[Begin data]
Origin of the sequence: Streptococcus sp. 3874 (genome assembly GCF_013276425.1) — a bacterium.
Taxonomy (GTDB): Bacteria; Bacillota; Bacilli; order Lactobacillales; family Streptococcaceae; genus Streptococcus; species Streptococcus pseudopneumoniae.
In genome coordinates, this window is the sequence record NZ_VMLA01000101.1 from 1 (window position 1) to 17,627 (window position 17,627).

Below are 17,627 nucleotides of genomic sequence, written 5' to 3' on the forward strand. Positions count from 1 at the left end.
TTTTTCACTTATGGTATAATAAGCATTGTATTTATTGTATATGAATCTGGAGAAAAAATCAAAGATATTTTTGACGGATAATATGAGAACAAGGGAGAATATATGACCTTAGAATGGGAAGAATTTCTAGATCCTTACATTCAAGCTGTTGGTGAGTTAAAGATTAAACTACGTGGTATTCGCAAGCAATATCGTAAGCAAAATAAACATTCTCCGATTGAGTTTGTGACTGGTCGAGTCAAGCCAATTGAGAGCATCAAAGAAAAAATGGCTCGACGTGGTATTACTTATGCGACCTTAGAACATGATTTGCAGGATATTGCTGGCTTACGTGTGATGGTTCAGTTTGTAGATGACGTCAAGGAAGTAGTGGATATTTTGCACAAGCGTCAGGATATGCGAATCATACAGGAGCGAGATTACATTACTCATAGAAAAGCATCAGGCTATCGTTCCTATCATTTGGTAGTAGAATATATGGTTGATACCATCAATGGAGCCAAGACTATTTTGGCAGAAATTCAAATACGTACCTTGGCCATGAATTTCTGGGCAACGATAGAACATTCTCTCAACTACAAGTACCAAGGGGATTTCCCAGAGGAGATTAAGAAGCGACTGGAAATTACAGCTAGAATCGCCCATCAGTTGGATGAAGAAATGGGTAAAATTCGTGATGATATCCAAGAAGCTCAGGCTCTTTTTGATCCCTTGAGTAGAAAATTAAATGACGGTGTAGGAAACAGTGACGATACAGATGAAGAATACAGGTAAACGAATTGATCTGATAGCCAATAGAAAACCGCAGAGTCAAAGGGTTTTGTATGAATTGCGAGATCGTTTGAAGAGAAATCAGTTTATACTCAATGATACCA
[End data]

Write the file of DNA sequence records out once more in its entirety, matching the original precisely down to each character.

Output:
Origin of the sequence: Streptococcus sp. 3874 (genome assembly GCF_013276425.1) — a bacterium.
Taxonomy (GTDB): Bacteria; Bacillota; Bacilli; order Lactobacillales; family Streptococcaceae; genus Streptococcus; species Streptococcus pseudopneumoniae.
In genome coordinates, this window is the sequence record NZ_VMLA01000101.1 from 1 (window position 1) to 17,627 (window position 17,627).

Below are 17,627 nucleotides of genomic sequence, written 5' to 3' on the forward strand. Positions count from 1 at the left end.
TTTTTCACTTATGGTATAATAAGCATTGTATTTATTGTATATGAATCTGGAGAAAAAATCAAAGATATTTTTGACGGATAATATGAGAACAAGGGAGAATATATGACCTTAGAATGGGAAGAATTTCTAGATCCTTACATTCAAGCTGTTGGTGAGTTAAAGATTAAACTACGTGGTATTCGCAAGCAATATCGTAAGCAAAATAAACATTCTCCGATTGAGTTTGTGACTGGTCGAGTCAAGCCAATTGAGAGCATCAAAGAAAAAATGGCTCGACGTGGTATTACTTATGCGACCTTAGAACATGATTTGCAGGATATTGCTGGCTTACGTGTGATGGTTCAGTTTGTAGATGACGTCAAGGAAGTAGTGGATATTTTGCACAAGCGTCAGGATATGCGAATCATACAGGAGCGAGATTACATTACTCATAGAAAAGCATCAGGCTATCGTTCCTATCATTTGGTAGTAGAATATATGGTTGATACCATCAATGGAGCCAAGACTATTTTGGCAGAAATTCAAATACGTACCTTGGCCATGAATTTCTGGGCAACGATAGAACATTCTCTCAACTACAAGTACCAAGGGGATTTCCCAGAGGAGATTAAGAAGCGACTGGAAATTACAGCTAGAATCGCCCATCAGTTGGATGAAGAAATGGGTAAAATTCGTGATGATATCCAAGAAGCTCAGGCTCTTTTTGATCCCTTGAGTAGAAAATTAAATGACGGTGTAGGAAACAGTGACGATACAGATGAAGAATACAGGTAAACGAATTGATCTGATAGCCAATAGAAAACCGCAGAGTCAAAGGGTTTTGTATGAATTGCGAGATCGTTTGAAGAGAAATCAGTTTATACTCAATGATACCA